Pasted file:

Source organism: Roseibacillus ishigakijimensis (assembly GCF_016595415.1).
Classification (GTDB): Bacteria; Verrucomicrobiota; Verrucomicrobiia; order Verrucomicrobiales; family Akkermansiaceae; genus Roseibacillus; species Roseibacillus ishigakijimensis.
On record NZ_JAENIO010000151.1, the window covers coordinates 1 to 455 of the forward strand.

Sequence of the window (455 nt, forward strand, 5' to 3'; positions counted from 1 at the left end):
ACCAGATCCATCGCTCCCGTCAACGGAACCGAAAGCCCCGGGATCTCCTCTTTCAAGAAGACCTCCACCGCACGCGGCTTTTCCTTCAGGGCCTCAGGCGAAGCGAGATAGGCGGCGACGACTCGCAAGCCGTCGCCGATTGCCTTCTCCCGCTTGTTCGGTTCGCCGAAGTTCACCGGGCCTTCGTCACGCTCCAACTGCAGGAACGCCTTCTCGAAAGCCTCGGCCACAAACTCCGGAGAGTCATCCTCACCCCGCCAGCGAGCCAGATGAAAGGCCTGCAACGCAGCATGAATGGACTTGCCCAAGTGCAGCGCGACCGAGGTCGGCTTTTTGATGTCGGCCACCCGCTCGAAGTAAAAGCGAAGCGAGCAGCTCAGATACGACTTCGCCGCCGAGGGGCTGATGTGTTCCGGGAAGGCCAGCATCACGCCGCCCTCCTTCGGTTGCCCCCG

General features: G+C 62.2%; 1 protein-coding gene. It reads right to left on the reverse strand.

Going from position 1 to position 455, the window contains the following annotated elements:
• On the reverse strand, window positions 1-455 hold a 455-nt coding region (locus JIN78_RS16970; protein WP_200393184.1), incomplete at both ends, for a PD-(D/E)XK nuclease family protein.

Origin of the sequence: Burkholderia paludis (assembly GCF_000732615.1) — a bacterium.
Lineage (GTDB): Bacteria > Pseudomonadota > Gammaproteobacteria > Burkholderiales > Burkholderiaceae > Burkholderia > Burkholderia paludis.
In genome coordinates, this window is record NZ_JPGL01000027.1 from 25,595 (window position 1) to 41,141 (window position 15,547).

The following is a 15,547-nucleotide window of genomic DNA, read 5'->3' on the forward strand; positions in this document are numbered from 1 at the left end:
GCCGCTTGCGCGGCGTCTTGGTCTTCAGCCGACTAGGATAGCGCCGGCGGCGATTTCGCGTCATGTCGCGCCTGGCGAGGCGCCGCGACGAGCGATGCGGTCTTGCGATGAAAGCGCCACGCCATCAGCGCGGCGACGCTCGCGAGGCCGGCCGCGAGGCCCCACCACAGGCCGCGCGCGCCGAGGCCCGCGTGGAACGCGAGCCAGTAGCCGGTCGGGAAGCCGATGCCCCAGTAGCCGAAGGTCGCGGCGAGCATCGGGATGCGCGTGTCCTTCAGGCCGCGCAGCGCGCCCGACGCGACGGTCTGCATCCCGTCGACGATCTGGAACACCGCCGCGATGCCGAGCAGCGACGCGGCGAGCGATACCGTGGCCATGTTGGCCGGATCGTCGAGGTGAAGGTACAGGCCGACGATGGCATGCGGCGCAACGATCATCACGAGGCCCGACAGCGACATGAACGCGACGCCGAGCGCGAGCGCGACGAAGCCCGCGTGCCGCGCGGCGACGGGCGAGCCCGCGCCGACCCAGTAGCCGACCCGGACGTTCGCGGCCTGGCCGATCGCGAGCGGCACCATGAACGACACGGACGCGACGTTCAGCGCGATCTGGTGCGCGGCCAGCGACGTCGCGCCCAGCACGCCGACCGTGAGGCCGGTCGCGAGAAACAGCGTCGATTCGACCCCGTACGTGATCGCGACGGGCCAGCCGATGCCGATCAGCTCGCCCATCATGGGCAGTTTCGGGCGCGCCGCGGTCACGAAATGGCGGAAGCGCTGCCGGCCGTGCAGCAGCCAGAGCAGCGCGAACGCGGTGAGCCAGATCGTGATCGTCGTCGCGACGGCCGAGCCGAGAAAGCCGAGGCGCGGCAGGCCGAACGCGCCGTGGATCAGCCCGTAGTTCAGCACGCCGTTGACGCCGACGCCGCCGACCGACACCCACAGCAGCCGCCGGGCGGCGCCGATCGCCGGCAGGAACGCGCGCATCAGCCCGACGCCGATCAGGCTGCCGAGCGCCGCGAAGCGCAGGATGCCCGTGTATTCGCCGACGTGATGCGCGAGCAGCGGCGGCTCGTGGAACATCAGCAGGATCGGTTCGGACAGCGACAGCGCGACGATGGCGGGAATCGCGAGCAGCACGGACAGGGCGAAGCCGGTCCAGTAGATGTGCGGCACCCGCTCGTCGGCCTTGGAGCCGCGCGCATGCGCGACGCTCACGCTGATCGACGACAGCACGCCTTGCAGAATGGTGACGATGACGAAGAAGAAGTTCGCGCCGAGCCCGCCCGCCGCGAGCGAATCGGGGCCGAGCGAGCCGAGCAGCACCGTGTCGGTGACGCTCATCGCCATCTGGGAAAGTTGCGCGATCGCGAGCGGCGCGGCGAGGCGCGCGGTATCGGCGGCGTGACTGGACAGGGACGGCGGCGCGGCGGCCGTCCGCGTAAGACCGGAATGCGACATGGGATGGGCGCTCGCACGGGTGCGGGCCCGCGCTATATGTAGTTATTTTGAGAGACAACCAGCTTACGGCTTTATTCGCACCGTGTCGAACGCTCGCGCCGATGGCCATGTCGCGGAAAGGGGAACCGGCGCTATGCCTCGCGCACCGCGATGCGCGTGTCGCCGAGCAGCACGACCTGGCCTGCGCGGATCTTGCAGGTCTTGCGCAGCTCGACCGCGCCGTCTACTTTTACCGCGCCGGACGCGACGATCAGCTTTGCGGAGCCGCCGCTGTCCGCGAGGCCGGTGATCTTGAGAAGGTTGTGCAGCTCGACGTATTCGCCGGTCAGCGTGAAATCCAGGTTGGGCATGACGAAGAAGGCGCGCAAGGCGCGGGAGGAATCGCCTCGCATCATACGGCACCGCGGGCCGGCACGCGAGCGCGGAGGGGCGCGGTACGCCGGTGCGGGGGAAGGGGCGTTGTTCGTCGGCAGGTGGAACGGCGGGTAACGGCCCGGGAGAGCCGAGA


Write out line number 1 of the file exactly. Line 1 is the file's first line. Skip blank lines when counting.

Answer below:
Source organism: Roseibacillus ishigakijimensis (assembly GCF_016595415.1).